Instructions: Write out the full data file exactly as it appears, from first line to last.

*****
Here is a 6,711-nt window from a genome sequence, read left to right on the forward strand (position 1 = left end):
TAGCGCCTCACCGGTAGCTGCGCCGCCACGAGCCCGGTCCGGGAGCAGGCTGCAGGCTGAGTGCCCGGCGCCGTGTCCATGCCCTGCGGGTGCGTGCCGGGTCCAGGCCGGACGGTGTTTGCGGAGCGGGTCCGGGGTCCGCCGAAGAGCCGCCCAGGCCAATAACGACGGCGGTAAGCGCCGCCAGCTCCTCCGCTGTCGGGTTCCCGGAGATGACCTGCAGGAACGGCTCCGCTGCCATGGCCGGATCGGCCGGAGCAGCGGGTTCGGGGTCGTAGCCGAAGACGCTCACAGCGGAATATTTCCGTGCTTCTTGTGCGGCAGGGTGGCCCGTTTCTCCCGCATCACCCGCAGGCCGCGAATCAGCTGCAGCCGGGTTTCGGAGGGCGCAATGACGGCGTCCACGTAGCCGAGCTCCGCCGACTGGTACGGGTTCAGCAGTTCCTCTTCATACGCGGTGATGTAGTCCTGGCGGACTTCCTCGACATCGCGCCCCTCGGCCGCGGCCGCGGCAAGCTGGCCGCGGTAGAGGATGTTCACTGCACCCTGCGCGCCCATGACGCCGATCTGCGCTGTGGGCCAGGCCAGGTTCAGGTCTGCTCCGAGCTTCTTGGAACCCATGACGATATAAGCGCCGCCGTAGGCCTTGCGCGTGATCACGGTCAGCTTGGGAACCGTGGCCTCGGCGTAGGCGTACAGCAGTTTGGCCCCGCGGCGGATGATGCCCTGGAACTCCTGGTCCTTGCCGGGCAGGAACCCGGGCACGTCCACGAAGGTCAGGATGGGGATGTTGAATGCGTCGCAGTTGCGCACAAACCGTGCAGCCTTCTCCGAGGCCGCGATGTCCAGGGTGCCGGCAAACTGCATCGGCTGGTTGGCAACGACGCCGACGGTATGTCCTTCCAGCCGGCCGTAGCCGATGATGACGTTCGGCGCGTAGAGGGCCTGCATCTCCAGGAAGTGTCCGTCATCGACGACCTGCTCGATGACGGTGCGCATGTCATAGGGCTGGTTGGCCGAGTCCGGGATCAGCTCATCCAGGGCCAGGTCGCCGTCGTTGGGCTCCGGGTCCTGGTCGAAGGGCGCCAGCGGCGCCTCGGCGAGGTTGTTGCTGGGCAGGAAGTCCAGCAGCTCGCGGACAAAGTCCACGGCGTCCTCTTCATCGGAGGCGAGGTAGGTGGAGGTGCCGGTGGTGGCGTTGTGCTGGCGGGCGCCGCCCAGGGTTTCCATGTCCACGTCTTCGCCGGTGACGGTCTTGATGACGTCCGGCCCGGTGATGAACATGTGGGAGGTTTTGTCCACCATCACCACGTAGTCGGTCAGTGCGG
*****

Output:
Here is a 6,711-nt window from a genome sequence, read left to right on the forward strand (position 1 = left end):
TAGCGCCTCACCGGTAGCTGCGCCGCCACGAGCCCGGTCCGGGAGCAGGCTGCAGGCTGAGTGCCCGGCGCCGTGTCCATGCCCTGCGGGTGCGTGCCGGGTCCAGGCCGGACGGTGTTTGCGGAGCGGGTCCGGGGTCCGCCGAAGAGCCGCCCAGGCCAATAACGACGGCGGTAAGCGCCGCCAGCTCCTCCGCTGTCGGGTTCCCGGAGATGACCTGCAGGAACGGCTCCGCTGCCATGGCCGGATCGGCCGGAGCAGCGGGTTCGGGGTCGTAGCCGAAGACGCTCACAGCGGAATATTTCCGTGCTTCTTGTGCGGCAGGGTGGCCCGTTTCTCCCGCATCACCCGCAGGCCGCGAATCAGCTGCAGCCGGGTTTCGGAGGGCGCAATGACGGCGTCCACGTAGCCGAGCTCCGCCGACTGGTACGGGTTCAGCAGTTCCTCTTCATACGCGGTGATGTAGTCCTGGCGGACTTCCTCGACATCGCGCCCCTCGGCCGCGGCCGCGGCAAGCTGGCCGCGGTAGAGGATGTTCACTGCACCCTGCGCGCCCATGACGCCGATCTGCGCTGTGGGCCAGGCCAGGTTCAGGTCTGCTCCGAGCTTCTTGGAACCCATGACGATATAAGCGCCGCCGTAGGCCTTGCGCGTGATCACGGTCAGCTTGGGAACCGTGGCCTCGGCGTAGGCGTACAGCAGTTTGGCCCCGCGGCGGATGATGCCCTGGAACTCCTGGTCCTTGCCGGGCAGGAACCCGGGCACGTCCACGAAGGTCAGGATGGGGATGTTGAATGCGTCGCAGTTGCGCACAAACCGTGCAGCCTTCTCCGAGGCCGCGATGTCCAGGGTGCCGGCAAACTGCATCGGCTGGTTGGCAACGACGCCGACGGTATGTCCTTCCAGCCGGCCGTAGCCGATGATGACGTTCGGCGCGTAGAGGGCCTGCATCTCCAGGAAGTGTCCGTCATCGACGACCTGCTCGATGACGGTGCGCATGTCATAGGGCTGGTTGGCCGAGTCCGGGATCAGCTCATCCAGGGCCAGGTCGCCGTCGTTGGGCTCCGGGTCCTGGTCGAAGGGCGCCAGCGGCGCCTCGGCGAGGTTGTTGCTGGGCAGGAAGTCCAGCAGCTCGCGGACAAAGTCCACGGCGTCCTCTTCATCGGAGGCGAGGTAGGTGGAGGTGCCGGTGGTGGCGTTGTGCTGGCGGGCGCCGCCCAGGGTTTCCATGTCCACGTCTTCGCCGGTGACGGTCTTGATGACGTCCGGCCCGGTGATGAACATGTGGGAGGTTTTGTCCACCATCACCACGTAGTCGGTCAGTGCGG